When it comes to having an old car or truck restored by a professional shop, always expect the unexpected. This isn’t negative criticism aimed at restoration shops; I say it only because it’s virtually impossible for the restorer to know ahead of time the condition of every single part on the vehicle. This is why you can’t expect a shop to give you a set price on restoration work. A generous price-quote range is one thing, but a firm set price is just not practical.
Keep in mind that restorers don’t possess X-ray vision like Superman that will allow them to see the condition of the metal beneath all those layers of paint. They can’t see any previous expert body repairs unless that paint is removed. They can’t see the rust on the floor pan unless the carpeting is lifted up. They can’t see the condition of the crankshaft bearings unless the engine is disassembled. They can’t see how much rust is on the underside of the roof unless the headliner is taken off.
There are literally hundreds of unforeseen circumstances that lie waiting to be uncovered, which is why you can’t expect a shop owner to give you a set estimate on work that he doesn’t know he may have to do. After all, if your employer told you that working overtime was mandatory but that you wouldn’t get paid, would you want to work all those extra hours? Of course not, so neither should a restorer be expected to labor on a car an extra 40 hours without getting paid, just because he didn’t know that the inner rocker panels were completely rusted through. No one can judge the amount of rust and body repair that might be required without disassembling the entire vehicle and inspecting every square inch of it. This is why those restorers who do operate with pre-set estimates will still include a clause in their contracts that states an additional charge will be incurred if extra work is required.
To better understand how the restoration process works, just forget for a moment that you are dealing with old cars, and compare it instead to those businesses that also rely solely on a skilled workforce to manufacture a finely finished product, such as a furniture maker, custom dress manufacturer, piano builder or even a restorer of century-old Victorian houses. Their common thread is that all these businesses rely on extensive use of hand labor, and that each part they make, carve, stitch, paint or assemble is done differently from the next. By understanding the construction process that a shop proprietor has to deal with, you will be better able to comprehend why he has to charge for each of those tasks accordingly.
To obtain the best quality restoration work, always deal with shops that specialize in your particular car make and/or model. No restorer should be expected to know everything there is to know about many different types of cars and their parts, nor can they successfully solve all the inherent problems that are characteristic to each individual make of car. Keep in mind that if they’ve never worked on your type of vehicle before, your car or truck may be the experimental vehicle they are looking to learn on.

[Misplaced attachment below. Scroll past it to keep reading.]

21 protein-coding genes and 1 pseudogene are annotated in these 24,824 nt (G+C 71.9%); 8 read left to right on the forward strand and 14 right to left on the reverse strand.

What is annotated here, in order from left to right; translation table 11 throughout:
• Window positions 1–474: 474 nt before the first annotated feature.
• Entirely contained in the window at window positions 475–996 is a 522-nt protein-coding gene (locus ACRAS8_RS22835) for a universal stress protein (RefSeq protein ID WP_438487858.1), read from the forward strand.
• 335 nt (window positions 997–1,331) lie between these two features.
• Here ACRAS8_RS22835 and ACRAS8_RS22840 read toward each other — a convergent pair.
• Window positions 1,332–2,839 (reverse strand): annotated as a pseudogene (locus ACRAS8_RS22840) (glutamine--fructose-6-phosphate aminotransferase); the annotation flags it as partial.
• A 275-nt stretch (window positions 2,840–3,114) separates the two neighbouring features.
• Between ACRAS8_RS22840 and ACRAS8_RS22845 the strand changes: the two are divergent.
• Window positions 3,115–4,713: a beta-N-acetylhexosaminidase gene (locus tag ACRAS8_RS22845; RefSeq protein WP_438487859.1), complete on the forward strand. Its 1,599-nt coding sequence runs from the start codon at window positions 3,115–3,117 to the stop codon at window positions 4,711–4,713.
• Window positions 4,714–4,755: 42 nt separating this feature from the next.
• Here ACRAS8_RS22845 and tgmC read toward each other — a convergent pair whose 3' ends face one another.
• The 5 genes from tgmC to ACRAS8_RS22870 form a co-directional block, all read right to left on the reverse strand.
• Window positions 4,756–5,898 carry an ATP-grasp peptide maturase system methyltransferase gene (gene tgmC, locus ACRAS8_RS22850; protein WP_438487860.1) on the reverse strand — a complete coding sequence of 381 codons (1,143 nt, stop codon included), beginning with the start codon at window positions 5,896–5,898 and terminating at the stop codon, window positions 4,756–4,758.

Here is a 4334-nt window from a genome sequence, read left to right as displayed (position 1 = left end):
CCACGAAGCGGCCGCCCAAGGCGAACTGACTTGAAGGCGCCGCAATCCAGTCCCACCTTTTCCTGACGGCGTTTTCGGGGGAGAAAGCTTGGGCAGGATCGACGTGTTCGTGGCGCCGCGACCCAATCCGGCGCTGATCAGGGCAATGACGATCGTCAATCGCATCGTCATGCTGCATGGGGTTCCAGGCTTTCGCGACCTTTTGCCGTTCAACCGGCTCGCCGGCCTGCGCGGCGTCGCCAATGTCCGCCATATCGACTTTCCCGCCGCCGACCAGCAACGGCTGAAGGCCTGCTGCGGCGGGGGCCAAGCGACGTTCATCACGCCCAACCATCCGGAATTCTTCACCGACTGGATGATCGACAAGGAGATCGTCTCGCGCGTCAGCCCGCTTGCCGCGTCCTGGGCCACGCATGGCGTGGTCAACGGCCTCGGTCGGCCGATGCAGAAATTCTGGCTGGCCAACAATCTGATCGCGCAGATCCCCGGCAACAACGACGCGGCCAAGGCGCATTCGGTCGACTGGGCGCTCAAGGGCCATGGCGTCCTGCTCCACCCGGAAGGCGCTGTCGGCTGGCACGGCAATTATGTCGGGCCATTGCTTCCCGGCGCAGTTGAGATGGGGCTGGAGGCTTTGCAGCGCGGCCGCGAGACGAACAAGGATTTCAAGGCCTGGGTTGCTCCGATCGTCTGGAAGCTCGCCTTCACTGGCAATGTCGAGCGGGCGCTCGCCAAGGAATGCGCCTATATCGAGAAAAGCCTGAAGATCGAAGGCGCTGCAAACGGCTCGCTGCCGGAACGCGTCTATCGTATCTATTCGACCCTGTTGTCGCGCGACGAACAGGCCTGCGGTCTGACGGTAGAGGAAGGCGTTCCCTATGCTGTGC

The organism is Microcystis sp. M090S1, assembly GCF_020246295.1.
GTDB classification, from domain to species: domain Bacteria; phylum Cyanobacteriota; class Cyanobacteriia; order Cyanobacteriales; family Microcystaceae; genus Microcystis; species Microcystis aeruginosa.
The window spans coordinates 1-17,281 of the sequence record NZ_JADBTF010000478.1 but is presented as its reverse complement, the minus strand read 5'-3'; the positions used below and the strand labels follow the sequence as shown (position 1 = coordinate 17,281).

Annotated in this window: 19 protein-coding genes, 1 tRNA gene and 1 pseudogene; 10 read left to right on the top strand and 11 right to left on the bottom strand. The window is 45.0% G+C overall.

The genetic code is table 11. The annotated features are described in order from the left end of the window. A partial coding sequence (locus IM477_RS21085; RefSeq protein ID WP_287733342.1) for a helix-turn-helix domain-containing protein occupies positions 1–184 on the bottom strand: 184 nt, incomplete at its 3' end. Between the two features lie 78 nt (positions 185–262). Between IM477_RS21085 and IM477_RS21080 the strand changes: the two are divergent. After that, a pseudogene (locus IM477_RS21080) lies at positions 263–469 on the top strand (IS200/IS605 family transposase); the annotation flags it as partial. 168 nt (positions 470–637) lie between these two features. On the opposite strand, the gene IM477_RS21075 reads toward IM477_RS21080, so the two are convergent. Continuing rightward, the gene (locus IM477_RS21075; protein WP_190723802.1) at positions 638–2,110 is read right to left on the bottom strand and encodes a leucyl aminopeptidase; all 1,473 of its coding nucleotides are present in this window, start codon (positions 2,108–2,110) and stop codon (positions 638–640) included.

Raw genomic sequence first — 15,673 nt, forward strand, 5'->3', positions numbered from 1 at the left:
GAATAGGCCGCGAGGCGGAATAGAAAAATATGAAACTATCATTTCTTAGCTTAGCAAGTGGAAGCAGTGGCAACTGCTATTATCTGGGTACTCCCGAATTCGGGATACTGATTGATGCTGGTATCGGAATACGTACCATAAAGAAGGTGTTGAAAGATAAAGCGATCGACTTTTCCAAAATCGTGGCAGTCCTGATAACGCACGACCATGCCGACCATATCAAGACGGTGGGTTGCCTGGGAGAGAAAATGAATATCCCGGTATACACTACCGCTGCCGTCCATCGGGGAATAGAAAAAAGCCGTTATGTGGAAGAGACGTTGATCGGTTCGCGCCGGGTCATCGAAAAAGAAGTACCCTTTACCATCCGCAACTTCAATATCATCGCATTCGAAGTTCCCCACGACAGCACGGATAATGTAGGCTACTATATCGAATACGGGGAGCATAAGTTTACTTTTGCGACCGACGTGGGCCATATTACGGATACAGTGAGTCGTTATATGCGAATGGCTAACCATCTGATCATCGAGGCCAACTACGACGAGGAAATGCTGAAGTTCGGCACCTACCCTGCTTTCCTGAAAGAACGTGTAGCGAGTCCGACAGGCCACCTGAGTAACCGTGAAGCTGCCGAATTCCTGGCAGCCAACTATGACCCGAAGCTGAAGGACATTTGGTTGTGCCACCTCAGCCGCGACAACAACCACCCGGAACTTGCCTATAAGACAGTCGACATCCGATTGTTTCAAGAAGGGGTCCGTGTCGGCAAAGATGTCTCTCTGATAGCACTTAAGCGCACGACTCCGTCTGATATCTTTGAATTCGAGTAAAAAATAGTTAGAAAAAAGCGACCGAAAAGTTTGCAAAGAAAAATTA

Dealing with non-specialists will result in higher restoration costs because those restorers will take longer to do certain jobs, due to their unfamiliarity with that particular car. When you are being billed for every hour that your car is being worked on, every minute counts.
Specialized restorers who have extensive experience with a particular model car or truck already know exactly how many hours of labor it will take them to disassemble that vehicle, restore its frame and rebuild the engine and suspension. This will allow them to charge a flat rate for each of those jobs, because the work really doesn’t vary much from car to car, no matter if it’s a 1965 Mustang coupe or a 1966 Mustang 2+2. However, when dealing with the body and all the hidden problems that lie beneath the paint, if extra repair work is necessary, expect to be charged at the hourly rate.
Remember, because no two cars are alike or are in the same condition when their restorations begin, it would be unjust for you to compare your estimate with that of another vehicle. Each restoration is unique, thus a program must be outlined that is tailored to the specific requirements of your car and the quality of work you desire.
Photos by the author. Editor’s Note: The following piece originally appeared in the July 2009 issue of Hemmings Motor News. It’s still good advice, which is why we’re running it here.)